Have you ever left a class thinking you “had not a clue” about the teacher’s explanation of something you’re sure is important? It happens to almost everyone, so here’s an alert for you: as soon as you have a spare minute, write down what you do remember. It may be page numbers, words, sketches, questions of the moment, anything that will help you recapture the experience. If you’re a pretty good note-taker during class, you’re ahead of the game.
Now, it’s tutoring time and preparation is the key.
Get your stuff together…the notes we just talked about, your book, writing materials, any organizational props such as assignment books, etc.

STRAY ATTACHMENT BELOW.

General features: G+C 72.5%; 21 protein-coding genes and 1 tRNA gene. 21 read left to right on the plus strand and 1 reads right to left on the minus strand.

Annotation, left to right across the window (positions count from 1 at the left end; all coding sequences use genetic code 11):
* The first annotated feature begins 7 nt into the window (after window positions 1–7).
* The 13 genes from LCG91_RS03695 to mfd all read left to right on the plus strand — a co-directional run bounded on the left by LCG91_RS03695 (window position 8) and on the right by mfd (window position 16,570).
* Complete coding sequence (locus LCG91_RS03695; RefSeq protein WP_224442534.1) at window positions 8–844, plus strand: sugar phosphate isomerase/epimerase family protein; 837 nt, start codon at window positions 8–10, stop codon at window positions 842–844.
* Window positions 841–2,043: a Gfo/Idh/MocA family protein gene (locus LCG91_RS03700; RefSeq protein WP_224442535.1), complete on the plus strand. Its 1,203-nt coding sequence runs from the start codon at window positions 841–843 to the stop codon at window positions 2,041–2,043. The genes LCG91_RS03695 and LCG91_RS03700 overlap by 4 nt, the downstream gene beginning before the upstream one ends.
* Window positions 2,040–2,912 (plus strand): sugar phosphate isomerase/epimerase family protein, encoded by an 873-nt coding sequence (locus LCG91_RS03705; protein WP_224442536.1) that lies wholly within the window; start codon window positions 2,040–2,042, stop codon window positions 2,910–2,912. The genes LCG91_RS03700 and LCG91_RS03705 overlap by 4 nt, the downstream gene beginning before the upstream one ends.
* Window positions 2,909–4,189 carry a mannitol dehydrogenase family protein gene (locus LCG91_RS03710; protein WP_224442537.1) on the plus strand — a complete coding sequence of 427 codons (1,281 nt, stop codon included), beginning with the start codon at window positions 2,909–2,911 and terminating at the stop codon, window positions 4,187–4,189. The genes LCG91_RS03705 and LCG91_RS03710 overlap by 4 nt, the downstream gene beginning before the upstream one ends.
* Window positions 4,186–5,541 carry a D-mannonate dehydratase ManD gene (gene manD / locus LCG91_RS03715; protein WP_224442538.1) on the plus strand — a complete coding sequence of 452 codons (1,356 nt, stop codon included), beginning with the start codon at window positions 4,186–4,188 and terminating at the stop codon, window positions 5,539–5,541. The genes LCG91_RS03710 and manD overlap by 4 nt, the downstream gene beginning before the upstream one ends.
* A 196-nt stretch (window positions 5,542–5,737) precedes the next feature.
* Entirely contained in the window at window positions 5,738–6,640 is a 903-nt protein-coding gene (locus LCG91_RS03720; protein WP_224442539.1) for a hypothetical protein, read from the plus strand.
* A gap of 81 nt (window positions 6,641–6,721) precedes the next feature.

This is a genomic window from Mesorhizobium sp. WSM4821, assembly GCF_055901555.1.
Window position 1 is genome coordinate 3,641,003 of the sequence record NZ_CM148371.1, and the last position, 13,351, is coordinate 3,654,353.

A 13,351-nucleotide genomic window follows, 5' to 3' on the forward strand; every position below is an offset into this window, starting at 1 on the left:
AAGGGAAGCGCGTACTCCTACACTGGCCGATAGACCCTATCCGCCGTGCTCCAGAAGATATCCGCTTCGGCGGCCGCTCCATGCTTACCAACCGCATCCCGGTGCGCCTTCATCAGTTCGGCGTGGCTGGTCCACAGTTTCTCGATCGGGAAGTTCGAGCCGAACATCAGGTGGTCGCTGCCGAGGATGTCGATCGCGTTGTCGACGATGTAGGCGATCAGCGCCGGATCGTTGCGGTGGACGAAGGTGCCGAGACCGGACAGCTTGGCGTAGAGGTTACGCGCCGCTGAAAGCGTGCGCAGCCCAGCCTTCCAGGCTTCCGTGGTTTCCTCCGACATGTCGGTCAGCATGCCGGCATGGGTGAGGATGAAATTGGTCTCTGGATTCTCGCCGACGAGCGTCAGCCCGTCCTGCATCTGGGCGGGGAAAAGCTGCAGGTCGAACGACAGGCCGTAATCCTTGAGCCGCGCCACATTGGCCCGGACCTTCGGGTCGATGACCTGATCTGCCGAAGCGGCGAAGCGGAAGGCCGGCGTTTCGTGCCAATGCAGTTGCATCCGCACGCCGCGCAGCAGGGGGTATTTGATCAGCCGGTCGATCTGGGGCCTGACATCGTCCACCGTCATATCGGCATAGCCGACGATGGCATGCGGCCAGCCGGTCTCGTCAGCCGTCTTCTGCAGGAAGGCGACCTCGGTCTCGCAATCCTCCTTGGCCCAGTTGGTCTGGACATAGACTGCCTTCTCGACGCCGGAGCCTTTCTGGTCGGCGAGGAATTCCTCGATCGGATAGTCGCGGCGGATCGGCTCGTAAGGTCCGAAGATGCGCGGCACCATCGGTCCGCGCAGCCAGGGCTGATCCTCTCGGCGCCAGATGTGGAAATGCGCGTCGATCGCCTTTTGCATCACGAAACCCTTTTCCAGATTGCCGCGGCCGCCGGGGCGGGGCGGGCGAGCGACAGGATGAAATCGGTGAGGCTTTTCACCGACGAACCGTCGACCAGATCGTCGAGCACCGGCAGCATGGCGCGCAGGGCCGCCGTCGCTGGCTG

Take care of your personal needs before your appointment. It’s hard to focus when your stomach is growling, but chips and drinks are a distraction. As Dr. Donald Cowan says, “learning is hard work and we want to experience appropriate fun.”
Eliminate distractions by turning off your phone. Your last text should say “office closed until x:00.”
Keith Devlin said it best: “One reason people struggle with math is that they are unprepared for the degree of concentration required. Other pursuits require concentration to do them well; mathematics requires intense concentration to do it at all.”